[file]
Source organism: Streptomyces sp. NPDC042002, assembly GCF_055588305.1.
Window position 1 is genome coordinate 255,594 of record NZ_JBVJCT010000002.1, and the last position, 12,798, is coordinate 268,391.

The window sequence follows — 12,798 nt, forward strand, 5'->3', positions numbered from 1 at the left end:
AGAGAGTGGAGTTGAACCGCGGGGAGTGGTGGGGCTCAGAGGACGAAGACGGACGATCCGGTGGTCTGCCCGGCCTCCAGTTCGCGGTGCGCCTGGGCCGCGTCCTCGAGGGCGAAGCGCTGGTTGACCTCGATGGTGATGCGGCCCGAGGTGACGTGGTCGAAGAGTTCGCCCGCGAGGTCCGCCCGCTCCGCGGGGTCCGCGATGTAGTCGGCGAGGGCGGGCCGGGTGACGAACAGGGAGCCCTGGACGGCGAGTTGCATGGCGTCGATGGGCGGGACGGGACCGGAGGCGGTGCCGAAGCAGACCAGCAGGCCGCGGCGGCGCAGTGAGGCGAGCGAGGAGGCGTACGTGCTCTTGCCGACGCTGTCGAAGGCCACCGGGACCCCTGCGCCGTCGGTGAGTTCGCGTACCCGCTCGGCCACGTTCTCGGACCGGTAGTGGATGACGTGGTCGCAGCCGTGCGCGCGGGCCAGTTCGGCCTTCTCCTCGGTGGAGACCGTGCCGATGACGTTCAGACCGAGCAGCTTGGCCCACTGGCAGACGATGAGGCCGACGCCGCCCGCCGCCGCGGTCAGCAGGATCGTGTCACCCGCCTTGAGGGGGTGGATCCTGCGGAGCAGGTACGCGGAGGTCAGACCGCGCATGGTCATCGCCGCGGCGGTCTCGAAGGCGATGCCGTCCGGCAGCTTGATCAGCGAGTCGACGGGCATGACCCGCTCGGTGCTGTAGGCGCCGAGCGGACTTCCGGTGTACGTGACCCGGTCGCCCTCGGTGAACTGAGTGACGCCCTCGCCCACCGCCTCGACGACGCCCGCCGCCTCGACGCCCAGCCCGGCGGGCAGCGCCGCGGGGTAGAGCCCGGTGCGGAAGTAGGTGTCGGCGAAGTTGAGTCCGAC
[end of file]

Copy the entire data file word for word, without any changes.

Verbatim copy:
Source organism: Streptomyces sp. NPDC042002, assembly GCF_055588305.1.
Window position 1 is genome coordinate 255,594 of record NZ_JBVJCT010000002.1, and the last position, 12,798, is coordinate 268,391.

The window sequence follows — 12,798 nt, forward strand, 5'->3', positions numbered from 1 at the left end:
AGAGAGTGGAGTTGAACCGCGGGGAGTGGTGGGGCTCAGAGGACGAAGACGGACGATCCGGTGGTCTGCCCGGCCTCCAGTTCGCGGTGCGCCTGGGCCGCGTCCTCGAGGGCGAAGCGCTGGTTGACCTCGATGGTGATGCGGCCCGAGGTGACGTGGTCGAAGAGTTCGCCCGCGAGGTCCGCCCGCTCCGCGGGGTCCGCGATGTAGTCGGCGAGGGCGGGCCGGGTGACGAACAGGGAGCCCTGGACGGCGAGTTGCATGGCGTCGATGGGCGGGACGGGACCGGAGGCGGTGCCGAAGCAGACCAGCAGGCCGCGGCGGCGCAGTGAGGCGAGCGAGGAGGCGTACGTGCTCTTGCCGACGCTGTCGAAGGCCACCGGGACCCCTGCGCCGTCGGTGAGTTCGCGTACCCGCTCGGCCACGTTCTCGGACCGGTAGTGGATGACGTGGTCGCAGCCGTGCGCGCGGGCCAGTTCGGCCTTCTCCTCGGTGGAGACCGTGCCGATGACGTTCAGACCGAGCAGCTTGGCCCACTGGCAGACGATGAGGCCGACGCCGCCCGCCGCCGCGGTCAGCAGGATCGTGTCACCCGCCTTGAGGGGGTGGATCCTGCGGAGCAGGTACGCGGAGGTCAGACCGCGCATGGTCATCGCCGCGGCGGTCTCGAAGGCGATGCCGTCCGGCAGCTTGATCAGCGAGTCGACGGGCATGACCCGCTCGGTGCTGTAGGCGCCGAGCGGACTTCCGGTGTACGTGACCCGGTCGCCCTCGGTGAACTGAGTGACGCCCTCGCCCACCGCCTCGACGACGCCCGCCGCCTCGACGCCCAGCCCGGCGGGCAGCGCCGCGGGGTAGAGCCCGGTGCGGAAGTAGGTGTCGGCGAAGTTGAGTCCGAC